Observers of the Initial Public Offering market tend to judge it by value (capital raised). What matters for directors are IPO volumes and new board formation – a metric that is improving as smaller companies list on ASX this year through floats.
Most IPOs this year have been capitalised below $100 million and many were formed for the purposes of listing on ASX through an IPO. Higher float activity creates more board demand as The Corporations Act (2001) requires a minimum of three directors for public companies.
HLB Mann Judd’s annual mid-year IPO report, released in late July, identified higher volumes of smaller company IPOs in the first half of calendar 2017. Fifty-seven companies listed on ASX, up from 34 for the same period in 2016.
“The first half of 2017 has seen a strong performance in what is historically a quieter period for new listings,” said HBL Partner of Corporate and Audit Services, Marcus Ohm. “The last time more than 50 companies listed in the first half of the year was in 2011.” IPOs are typically busiest in the fourth quarter as companies rush to list before Christmas.
Another good sign was IPOs this year achieving their target subscription. About 83 per cent of total subscription funds sought was achieved: 42 IPOs closed fully or oversubscribed, according to HLB. Many small IPOs have struggled to achieve their minimum subscription or secure enough shareholders to meet ASX Listing Rules in the past few years.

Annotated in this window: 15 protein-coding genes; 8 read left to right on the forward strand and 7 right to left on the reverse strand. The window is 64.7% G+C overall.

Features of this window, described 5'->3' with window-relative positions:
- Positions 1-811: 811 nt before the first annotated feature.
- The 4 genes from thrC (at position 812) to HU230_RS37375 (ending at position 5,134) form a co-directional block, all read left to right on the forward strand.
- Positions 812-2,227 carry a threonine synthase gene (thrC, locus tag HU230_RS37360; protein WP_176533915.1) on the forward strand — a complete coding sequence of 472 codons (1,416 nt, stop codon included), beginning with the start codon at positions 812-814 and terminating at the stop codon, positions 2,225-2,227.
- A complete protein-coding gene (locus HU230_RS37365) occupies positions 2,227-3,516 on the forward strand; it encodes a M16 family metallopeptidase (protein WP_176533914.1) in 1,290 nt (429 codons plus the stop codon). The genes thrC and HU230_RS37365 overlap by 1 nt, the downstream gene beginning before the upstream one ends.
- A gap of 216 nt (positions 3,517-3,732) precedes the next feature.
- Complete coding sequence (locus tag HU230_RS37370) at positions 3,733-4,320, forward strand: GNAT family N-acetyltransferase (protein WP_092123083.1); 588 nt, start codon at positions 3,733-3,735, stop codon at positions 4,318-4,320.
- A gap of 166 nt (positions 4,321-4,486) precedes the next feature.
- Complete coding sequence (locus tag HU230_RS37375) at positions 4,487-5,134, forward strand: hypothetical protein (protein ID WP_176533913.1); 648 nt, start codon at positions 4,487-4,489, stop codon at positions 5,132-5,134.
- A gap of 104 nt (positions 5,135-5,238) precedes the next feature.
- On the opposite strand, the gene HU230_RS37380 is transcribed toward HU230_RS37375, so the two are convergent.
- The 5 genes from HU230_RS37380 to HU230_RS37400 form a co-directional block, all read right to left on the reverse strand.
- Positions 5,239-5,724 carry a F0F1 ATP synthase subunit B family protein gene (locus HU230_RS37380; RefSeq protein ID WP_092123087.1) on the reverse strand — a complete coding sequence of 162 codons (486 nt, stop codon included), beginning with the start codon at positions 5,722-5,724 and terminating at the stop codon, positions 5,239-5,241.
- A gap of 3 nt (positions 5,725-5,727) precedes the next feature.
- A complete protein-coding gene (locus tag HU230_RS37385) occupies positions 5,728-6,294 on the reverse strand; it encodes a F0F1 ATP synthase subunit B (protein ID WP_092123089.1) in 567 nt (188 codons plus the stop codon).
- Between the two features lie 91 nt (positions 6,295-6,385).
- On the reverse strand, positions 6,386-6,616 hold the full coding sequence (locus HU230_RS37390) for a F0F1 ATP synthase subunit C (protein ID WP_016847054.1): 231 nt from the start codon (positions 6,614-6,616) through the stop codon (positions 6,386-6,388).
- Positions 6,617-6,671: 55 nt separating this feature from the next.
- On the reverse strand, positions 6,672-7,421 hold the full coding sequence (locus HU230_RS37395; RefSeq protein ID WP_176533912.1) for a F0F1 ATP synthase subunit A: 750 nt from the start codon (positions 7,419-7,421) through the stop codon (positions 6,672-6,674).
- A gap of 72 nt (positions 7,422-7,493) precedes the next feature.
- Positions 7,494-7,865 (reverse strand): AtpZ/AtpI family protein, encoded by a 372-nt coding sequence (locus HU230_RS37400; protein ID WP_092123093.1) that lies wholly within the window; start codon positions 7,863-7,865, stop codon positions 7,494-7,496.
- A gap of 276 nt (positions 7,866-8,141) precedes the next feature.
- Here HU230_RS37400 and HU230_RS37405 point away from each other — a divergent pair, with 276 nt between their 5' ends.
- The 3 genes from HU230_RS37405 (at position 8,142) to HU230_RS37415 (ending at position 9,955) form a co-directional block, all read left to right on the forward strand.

The return of resource IPOs was another highlight in the first half: 15 of 57 mining floats were for resource companies. Mining and energy IPOs are traditionally a mainstay of IPO volumes each year as dozens of junior explorers list on ASX.
After peaking at the top of the resource investment boom in 2011, mining floats dried up when commodity prices tumbled. There have been hardly any such floats in the past three years, despite improving commodity prices. Most corporate activity for junior explorers has been in reverse takeovers, where technology companies bought the corporate shell or assets of dormant miners.
HLB says the first half of 2017 marked a decline in reverse takeovers or so-called “backdoor listings”. Ten reverse takeovers in the first half compared to 69 such deals in 2016.
Changes to ASX Listing Rules that require at least two years of audited accounts potentially add to the time and cost of reverse takeovers, thus reducing their appeal to vendors.
Although small-cap listings are improving, overall IPO activity is lacklustre. Expectations at the start of 2017 were for a strong IPO market, possibly one of the best this decade (by capital raised) as several expected blockbuster floats came to market. Some billion-dollar IPOs, absent from this year’s market so far, were in the pipeline, pending market conditions.
Hopes of a bumper IPO market were dashed by a subdued sharemarket and signs of float “fatigue” among institutional investors. Market fears about the threat of Amazon ramping up operations in Australia contributed to the withdrawal of IPO candidates such as OfficeWorks.
The IPO market raised only $1.9 billion in the first half of 2017, HLB Mann Judd data shows. For context, about $7.5 billion in IPO capital was raised for all of 2016. Some good news is that small-cap IPOs look almost certain to overtake the value and volumes of similar listings in 2017.
Here are 10 considerations for directors who are invited to join the board of an IPO: